The response issued by Astronomy Chair Professor Gibor Basri casts doubt on whether current Department leadership can adequately address this issue. Professor Basri’s email—which failed to extend support to victims of sexual harassment and instead directed students and postdocs to offer Geoff Marcy their sympathy—was inappropriate and offensive. We ask that Professor Basri relinquish leadership of this case to a faculty member who will not be biased by a long­standing personal and professional relationship with Geoff Marcy.

It is especially disappointing to watch these events unfold only months after the conclusion of a climate survey in our Department, which highlighted the need for substantive changes to the Department’s sexual harassment policies. Though several recommendations were drawn from the survey findings, none—as far as we are aware—have been implemented. It is time for the Astronomy Department to reaffirm its dedication to creating and maintaining an environment free from sexual harassment by immediately:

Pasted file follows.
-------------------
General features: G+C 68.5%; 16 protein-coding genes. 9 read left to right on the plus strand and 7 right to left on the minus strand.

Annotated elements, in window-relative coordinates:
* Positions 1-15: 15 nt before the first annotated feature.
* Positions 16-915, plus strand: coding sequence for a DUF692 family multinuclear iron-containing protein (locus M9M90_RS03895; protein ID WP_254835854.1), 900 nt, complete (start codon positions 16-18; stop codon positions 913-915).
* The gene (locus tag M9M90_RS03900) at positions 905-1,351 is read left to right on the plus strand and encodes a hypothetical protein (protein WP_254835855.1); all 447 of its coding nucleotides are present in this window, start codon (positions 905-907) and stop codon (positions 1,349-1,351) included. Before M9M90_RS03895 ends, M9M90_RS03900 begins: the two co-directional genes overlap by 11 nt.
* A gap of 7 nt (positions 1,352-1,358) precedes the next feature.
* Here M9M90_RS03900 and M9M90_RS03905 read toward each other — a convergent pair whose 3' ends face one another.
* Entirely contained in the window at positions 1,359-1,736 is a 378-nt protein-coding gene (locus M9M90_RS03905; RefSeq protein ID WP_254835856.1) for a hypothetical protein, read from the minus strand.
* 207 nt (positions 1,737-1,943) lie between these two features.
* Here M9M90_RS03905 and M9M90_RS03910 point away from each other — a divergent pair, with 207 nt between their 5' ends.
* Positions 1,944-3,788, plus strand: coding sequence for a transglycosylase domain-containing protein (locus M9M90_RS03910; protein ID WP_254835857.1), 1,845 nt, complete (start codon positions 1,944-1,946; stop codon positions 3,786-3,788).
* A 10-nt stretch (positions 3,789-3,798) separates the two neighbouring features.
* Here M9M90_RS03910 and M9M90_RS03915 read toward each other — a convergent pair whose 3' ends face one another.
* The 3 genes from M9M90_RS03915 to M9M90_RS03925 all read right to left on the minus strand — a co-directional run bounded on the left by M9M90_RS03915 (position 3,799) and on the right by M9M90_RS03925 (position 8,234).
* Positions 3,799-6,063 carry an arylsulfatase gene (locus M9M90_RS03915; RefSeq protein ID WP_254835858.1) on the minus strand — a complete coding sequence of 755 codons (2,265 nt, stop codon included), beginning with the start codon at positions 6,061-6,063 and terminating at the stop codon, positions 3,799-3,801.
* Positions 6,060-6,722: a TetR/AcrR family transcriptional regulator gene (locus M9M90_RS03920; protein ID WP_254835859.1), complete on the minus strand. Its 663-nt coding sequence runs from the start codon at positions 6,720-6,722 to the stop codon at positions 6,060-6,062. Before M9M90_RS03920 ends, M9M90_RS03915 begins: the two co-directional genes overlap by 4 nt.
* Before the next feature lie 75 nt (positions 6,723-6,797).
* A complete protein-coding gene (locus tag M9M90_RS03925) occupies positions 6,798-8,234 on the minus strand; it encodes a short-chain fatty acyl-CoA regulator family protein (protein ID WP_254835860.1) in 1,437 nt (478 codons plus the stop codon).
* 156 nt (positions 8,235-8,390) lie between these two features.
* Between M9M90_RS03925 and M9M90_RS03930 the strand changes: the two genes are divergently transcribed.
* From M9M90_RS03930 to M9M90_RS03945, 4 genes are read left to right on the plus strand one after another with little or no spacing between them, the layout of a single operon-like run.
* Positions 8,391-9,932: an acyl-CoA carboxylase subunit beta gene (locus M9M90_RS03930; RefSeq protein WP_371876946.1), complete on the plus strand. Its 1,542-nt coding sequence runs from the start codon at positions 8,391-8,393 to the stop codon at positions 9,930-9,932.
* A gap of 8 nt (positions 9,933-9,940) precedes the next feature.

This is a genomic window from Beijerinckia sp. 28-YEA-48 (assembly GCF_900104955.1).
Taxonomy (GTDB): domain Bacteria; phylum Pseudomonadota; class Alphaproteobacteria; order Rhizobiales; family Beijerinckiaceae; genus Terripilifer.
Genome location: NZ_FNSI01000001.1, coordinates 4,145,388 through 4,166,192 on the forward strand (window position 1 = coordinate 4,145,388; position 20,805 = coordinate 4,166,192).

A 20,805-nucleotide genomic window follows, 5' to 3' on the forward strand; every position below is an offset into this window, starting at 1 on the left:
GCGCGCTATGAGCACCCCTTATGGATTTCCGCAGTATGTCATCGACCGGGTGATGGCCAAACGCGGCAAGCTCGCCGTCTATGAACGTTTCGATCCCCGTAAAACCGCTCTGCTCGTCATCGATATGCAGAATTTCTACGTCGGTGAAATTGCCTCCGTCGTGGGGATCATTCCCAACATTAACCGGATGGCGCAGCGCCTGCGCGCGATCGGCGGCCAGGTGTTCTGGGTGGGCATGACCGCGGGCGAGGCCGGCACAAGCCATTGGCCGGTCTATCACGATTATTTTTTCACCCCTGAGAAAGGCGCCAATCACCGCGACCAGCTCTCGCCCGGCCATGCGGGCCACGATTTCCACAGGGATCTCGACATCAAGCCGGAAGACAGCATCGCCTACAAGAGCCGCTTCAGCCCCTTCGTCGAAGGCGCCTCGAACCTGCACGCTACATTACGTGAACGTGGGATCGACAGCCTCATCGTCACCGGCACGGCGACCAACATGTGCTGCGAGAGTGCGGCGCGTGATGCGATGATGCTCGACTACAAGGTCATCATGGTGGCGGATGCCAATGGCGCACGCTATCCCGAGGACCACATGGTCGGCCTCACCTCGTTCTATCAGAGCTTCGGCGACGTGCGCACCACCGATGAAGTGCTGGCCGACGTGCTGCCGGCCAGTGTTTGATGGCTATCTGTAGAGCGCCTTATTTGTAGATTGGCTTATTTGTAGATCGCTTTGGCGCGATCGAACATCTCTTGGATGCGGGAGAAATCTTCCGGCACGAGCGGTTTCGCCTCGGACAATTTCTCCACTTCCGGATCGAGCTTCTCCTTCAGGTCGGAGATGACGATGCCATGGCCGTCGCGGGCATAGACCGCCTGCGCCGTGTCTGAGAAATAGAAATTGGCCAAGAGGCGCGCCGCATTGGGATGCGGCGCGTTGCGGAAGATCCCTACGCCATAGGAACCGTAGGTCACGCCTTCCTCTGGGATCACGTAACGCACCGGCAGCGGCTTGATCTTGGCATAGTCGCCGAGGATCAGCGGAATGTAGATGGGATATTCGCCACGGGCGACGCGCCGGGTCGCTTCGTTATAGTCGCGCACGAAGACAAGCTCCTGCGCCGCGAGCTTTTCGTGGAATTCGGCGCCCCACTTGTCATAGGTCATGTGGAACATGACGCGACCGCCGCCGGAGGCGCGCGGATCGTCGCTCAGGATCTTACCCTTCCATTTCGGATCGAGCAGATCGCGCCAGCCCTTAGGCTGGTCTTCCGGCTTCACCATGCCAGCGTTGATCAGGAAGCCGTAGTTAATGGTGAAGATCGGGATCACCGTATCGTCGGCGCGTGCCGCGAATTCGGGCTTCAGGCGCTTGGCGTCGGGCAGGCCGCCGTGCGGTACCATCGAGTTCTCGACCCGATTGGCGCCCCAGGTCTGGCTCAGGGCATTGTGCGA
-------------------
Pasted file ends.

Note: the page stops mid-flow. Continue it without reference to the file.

1. Issuing an official statement in support of the women who were targets of Geoff Marcy’s sexual harassment
  1. Proclaiming a zero-­tolerance sexual harassment policy
  2. Guaranteeing the safety of young scholars by relieving Geoff Marcy of any teaching and mentoring responsibilities that allow him to interact with undergraduate students
  3. Aiding and supporting the students and postdocs he currently advises

Whether and under what circumstances Geoff Marcy should continue his relationship with the University of California is complicated, and the opinions of the graduate student community on this matter vary. We ask the Department to coordinate with the University to impose proportionate sanctions, while remaining sensitive to the academic needs of the graduate students in Geoff Marcy’s research group.